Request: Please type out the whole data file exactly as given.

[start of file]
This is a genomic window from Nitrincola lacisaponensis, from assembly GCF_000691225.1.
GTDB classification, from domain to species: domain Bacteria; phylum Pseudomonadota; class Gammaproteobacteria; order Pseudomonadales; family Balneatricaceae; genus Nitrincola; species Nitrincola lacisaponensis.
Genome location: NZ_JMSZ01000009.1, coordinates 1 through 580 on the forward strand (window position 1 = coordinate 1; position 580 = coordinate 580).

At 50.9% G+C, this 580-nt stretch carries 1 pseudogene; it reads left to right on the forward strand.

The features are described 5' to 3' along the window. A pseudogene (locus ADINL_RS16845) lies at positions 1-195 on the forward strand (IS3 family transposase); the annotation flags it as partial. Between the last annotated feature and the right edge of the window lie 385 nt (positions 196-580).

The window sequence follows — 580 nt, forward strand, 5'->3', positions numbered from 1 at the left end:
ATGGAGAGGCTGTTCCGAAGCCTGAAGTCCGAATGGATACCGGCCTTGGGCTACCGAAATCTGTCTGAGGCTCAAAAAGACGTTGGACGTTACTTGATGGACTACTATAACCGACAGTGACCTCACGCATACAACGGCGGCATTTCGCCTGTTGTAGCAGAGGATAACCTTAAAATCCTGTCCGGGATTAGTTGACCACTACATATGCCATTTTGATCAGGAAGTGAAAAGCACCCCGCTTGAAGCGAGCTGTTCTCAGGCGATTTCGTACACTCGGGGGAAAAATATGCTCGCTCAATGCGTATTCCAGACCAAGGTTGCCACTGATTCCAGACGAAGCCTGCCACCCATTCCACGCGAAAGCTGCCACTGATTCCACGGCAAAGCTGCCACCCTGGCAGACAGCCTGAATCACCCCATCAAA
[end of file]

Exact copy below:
This is a genomic window from Nitrincola lacisaponensis, from assembly GCF_000691225.1.
GTDB classification, from domain to species: domain Bacteria; phylum Pseudomonadota; class Gammaproteobacteria; order Pseudomonadales; family Balneatricaceae; genus Nitrincola; species Nitrincola lacisaponensis.
Genome location: NZ_JMSZ01000009.1, coordinates 1 through 580 on the forward strand (window position 1 = coordinate 1; position 580 = coordinate 580).

At 50.9% G+C, this 580-nt stretch carries 1 pseudogene; it reads left to right on the forward strand.

The features are described 5' to 3' along the window. A pseudogene (locus ADINL_RS16845) lies at positions 1-195 on the forward strand (IS3 family transposase); the annotation flags it as partial. Between the last annotated feature and the right edge of the window lie 385 nt (positions 196-580).

The window sequence follows — 580 nt, forward strand, 5'->3', positions numbered from 1 at the left end:
ATGGAGAGGCTGTTCCGAAGCCTGAAGTCCGAATGGATACCGGCCTTGGGCTACCGAAATCTGTCTGAGGCTCAAAAAGACGTTGGACGTTACTTGATGGACTACTATAACCGACAGTGACCTCACGCATACAACGGCGGCATTTCGCCTGTTGTAGCAGAGGATAACCTTAAAATCCTGTCCGGGATTAGTTGACCACTACATATGCCATTTTGATCAGGAAGTGAAAAGCACCCCGCTTGAAGCGAGCTGTTCTCAGGCGATTTCGTACACTCGGGGGAAAAATATGCTCGCTCAATGCGTATTCCAGACCAAGGTTGCCACTGATTCCAGACGAAGCCTGCCACCCATTCCACGCGAAAGCTGCCACTGATTCCACGGCAAAGCTGCCACCCTGGCAGACAGCCTGAATCACCCCATCAAA